Lily Chaidee was never at home with herself, her family, or her geography, and as a hybrid-Asian growing up in the Texas Panhandle during the 1960’s, she was ill-equipped to face the challenges that would inevitably come. Amarillo, an inhospitable place for an ethnically diverse family, was only part of the problem. Mental illness, sexual predation, addiction, and hypocrisy lay formidable difficulties in her path. But Lily was smart, and smart people often find ways to triumph over horrific circumstances. Even if she could claim her joy, sometimes the worst enemy dwells within. Lily must seek her peace and her place in order to rise above the things that bind her.
The Last Mermaid Princess by Lily Lewis is described by the author as her pseudo-autobiography and tells the life story of Lily Chaidee. Born to a mentally unstable white mother and an emotionally unavailable Thai father, she was frequently subjected to racial abuse as well as emotional and physical abuse and struggled to find love anywhere she could, the latter leading her on a downward path of self-destruction. The toxic love from those closest to her resulted in her shutting down her feelings and closing her heart and her body to the appalling things that she was subjected to. Unable to resurrect emotions that over the years she had buried deep within her, Lily unwittingly finds herself becoming a duplicate of her mother. It takes a long period of self-evaluation, numerous mistakes, imprudent decisions, and heart-wrenching experiences before Lily is able to rise above her past and become what she perceives as a perfect mother to her children.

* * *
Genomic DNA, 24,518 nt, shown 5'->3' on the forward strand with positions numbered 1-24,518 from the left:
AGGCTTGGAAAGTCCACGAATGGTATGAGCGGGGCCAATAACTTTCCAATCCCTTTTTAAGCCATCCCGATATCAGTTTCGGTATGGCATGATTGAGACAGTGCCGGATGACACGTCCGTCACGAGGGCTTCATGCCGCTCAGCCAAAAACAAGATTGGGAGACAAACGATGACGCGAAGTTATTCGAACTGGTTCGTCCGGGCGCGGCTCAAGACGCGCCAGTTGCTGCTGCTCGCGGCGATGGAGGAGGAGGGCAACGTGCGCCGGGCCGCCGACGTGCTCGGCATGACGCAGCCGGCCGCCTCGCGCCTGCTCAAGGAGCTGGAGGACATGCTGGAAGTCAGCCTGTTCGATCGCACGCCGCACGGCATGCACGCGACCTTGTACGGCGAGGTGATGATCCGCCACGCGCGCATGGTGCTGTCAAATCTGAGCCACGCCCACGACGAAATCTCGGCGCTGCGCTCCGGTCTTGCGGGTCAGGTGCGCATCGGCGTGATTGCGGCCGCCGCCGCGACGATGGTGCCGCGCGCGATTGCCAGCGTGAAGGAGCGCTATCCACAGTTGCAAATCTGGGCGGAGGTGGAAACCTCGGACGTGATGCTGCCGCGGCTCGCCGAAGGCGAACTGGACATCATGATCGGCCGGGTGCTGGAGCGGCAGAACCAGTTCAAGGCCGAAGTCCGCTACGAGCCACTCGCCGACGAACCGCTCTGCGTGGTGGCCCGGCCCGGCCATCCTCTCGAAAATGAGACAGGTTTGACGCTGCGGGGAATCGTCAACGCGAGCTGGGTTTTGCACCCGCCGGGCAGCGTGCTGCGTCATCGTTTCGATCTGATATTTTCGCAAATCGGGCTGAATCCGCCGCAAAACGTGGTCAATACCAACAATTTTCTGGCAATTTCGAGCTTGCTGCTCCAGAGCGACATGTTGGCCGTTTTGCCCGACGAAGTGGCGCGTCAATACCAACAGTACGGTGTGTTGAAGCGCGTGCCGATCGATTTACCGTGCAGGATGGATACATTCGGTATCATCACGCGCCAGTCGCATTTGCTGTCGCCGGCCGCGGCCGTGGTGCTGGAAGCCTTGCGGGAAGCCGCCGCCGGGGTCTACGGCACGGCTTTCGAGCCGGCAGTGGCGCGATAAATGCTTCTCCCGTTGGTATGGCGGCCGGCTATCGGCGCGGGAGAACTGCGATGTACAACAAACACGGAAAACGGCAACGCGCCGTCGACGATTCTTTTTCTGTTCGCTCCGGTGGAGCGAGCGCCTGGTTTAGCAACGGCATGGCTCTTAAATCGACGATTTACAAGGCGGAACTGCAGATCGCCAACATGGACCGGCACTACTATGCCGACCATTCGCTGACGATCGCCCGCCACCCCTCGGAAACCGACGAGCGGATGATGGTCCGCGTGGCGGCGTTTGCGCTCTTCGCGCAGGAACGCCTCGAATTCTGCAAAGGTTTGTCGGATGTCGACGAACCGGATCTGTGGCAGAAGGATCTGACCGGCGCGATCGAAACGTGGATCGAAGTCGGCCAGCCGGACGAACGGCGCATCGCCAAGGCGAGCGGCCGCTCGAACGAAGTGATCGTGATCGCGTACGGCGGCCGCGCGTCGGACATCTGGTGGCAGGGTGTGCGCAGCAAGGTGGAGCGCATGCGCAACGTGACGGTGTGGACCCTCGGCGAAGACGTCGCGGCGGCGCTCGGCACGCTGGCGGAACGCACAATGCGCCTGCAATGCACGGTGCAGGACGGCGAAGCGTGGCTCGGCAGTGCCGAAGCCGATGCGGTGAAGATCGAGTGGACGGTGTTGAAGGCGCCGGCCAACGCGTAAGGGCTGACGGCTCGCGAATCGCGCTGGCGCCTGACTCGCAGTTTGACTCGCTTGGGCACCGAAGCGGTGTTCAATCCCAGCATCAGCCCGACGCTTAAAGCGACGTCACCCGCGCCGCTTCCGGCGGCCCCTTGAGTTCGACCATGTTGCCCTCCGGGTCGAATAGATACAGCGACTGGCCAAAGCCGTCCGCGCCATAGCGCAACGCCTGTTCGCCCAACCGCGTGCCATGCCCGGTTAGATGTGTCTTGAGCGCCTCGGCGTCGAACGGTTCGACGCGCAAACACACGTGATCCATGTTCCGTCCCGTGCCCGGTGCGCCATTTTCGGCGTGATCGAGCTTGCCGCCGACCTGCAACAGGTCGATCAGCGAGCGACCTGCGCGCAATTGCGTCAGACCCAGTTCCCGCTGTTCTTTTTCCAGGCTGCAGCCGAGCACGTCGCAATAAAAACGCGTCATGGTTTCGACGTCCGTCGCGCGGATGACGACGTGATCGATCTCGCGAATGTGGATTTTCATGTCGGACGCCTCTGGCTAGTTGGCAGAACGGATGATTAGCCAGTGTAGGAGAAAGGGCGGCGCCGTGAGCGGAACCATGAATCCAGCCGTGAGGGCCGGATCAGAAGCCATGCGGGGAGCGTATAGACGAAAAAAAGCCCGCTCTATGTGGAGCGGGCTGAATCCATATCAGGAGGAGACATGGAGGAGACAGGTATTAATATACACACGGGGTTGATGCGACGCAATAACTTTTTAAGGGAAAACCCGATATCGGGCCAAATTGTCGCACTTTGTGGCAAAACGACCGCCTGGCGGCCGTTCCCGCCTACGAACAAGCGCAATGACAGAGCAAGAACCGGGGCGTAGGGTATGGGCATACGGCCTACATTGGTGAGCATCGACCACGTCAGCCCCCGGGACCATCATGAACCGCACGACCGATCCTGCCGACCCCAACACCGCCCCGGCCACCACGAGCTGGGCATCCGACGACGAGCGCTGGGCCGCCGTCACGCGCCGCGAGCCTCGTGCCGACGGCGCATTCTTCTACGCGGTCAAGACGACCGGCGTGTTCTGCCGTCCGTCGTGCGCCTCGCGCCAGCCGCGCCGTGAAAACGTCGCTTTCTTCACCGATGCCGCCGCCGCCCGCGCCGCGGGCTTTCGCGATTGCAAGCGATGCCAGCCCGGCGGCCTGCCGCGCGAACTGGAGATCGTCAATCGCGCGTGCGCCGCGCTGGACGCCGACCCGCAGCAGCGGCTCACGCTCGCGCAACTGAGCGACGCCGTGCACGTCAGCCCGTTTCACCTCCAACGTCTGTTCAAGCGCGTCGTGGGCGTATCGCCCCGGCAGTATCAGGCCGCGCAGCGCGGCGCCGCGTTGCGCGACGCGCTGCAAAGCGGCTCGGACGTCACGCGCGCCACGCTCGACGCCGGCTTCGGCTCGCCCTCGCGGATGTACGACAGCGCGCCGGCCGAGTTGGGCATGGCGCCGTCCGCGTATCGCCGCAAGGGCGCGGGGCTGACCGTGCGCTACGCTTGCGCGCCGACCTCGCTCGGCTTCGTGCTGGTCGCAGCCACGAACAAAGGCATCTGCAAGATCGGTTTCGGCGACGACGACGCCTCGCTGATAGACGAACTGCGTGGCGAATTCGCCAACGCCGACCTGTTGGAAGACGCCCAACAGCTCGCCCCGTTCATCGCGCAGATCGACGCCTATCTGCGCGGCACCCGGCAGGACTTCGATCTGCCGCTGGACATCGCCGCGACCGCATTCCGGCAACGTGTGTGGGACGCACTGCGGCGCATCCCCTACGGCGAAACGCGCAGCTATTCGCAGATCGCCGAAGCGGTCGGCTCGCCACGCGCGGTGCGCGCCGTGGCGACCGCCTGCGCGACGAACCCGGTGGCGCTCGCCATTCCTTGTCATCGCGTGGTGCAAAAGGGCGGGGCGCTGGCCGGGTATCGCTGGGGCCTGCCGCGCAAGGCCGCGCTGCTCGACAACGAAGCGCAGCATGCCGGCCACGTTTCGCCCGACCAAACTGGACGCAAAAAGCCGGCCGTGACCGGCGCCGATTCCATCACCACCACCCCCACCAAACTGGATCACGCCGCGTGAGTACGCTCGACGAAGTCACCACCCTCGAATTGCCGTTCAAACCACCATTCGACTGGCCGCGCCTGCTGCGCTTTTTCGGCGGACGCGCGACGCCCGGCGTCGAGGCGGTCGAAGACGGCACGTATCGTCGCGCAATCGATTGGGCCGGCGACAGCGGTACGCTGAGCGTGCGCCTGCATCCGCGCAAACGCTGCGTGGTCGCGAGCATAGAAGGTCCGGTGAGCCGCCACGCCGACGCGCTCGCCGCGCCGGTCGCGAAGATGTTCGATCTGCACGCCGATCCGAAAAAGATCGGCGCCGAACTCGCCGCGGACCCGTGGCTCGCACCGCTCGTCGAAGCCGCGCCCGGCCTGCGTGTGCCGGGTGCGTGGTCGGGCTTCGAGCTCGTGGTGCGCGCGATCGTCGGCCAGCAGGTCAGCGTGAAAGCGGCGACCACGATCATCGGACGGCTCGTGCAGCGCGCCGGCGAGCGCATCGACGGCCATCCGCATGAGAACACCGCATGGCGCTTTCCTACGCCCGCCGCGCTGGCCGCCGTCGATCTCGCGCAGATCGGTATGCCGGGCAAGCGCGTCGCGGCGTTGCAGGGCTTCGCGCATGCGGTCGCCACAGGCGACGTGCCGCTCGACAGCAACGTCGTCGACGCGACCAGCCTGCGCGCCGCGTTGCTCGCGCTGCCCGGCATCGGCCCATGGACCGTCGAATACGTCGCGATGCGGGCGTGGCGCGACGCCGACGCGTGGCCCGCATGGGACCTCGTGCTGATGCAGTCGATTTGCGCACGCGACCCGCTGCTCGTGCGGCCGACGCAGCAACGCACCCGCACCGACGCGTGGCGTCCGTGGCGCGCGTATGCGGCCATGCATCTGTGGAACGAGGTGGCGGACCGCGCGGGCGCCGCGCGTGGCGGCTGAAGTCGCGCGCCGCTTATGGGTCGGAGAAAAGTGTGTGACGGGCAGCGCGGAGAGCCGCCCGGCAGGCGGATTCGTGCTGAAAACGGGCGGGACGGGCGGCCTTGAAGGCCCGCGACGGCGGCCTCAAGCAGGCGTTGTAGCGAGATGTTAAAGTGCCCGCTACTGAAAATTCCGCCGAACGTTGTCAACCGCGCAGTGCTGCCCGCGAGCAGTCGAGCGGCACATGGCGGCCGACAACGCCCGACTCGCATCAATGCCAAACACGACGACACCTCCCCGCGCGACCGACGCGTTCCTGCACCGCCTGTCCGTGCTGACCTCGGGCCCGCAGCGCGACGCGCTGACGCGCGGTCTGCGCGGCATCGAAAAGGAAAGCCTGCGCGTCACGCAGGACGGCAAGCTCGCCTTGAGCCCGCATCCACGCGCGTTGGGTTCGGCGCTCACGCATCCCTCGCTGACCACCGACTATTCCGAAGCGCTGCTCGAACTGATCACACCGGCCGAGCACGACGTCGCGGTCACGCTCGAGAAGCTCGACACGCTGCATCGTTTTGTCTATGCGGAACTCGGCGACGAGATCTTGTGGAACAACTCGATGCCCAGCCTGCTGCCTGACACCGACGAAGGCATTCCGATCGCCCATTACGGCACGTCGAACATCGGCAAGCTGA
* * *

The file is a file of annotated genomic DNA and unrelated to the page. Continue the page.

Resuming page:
Unfortunately, without realizing until it was too late, Lily discovers that her actions destroy all that she has held dear, and she loses those she loves the most. It takes ill-health and the onset of her senior years for Lily to reflect on her life, to realize where she had put her own needs above those of her children, and to see how her past had dictated her future.
The Last Mermaid Princess by Lily Lewis is an incredible personal account of growing up in the 1960’s and 1970’s when racism in Texas was rife, and drug abuse an everyday occurrence. The author, Lily Lewis, writes beautifully, full of emotion even when she recounts the darkest times. She has a wonderful command of the written word, with descriptive phrases that resonate with the reader, such as ‘depression followed me like a shadow’ when struggling to find the positive side of every negative, and referring to herself as a ‘ghost hoarder’ when focusing on the many people and things that haunt her from the past. I found the whole book to be a compelling read, and I know it will be a story that will stay with me for a long time. Such was the skill of writing that I felt a personal attachment to Lily, even empathizing when she made blatant mistakes and acted inappropriately, or made decisions that would clearly end in disaster.
In the current social landscape with a growing awareness of sexual improprieties and misogyny and deep-seated racism and hypocrisy, the themes of the book demonstrate that these problems have always been there, hiding in plain sight. The marginalization that young Lily experiences along with other forms of exploitation only go to show that beneath the friendly Texas hospitality dwells a sinister side.
I have rarely felt such strong feelings for an author, and I commend Lily Lewis for conveying every conceivable emotion with exquisite prose in a gripping and heart-wrenching story.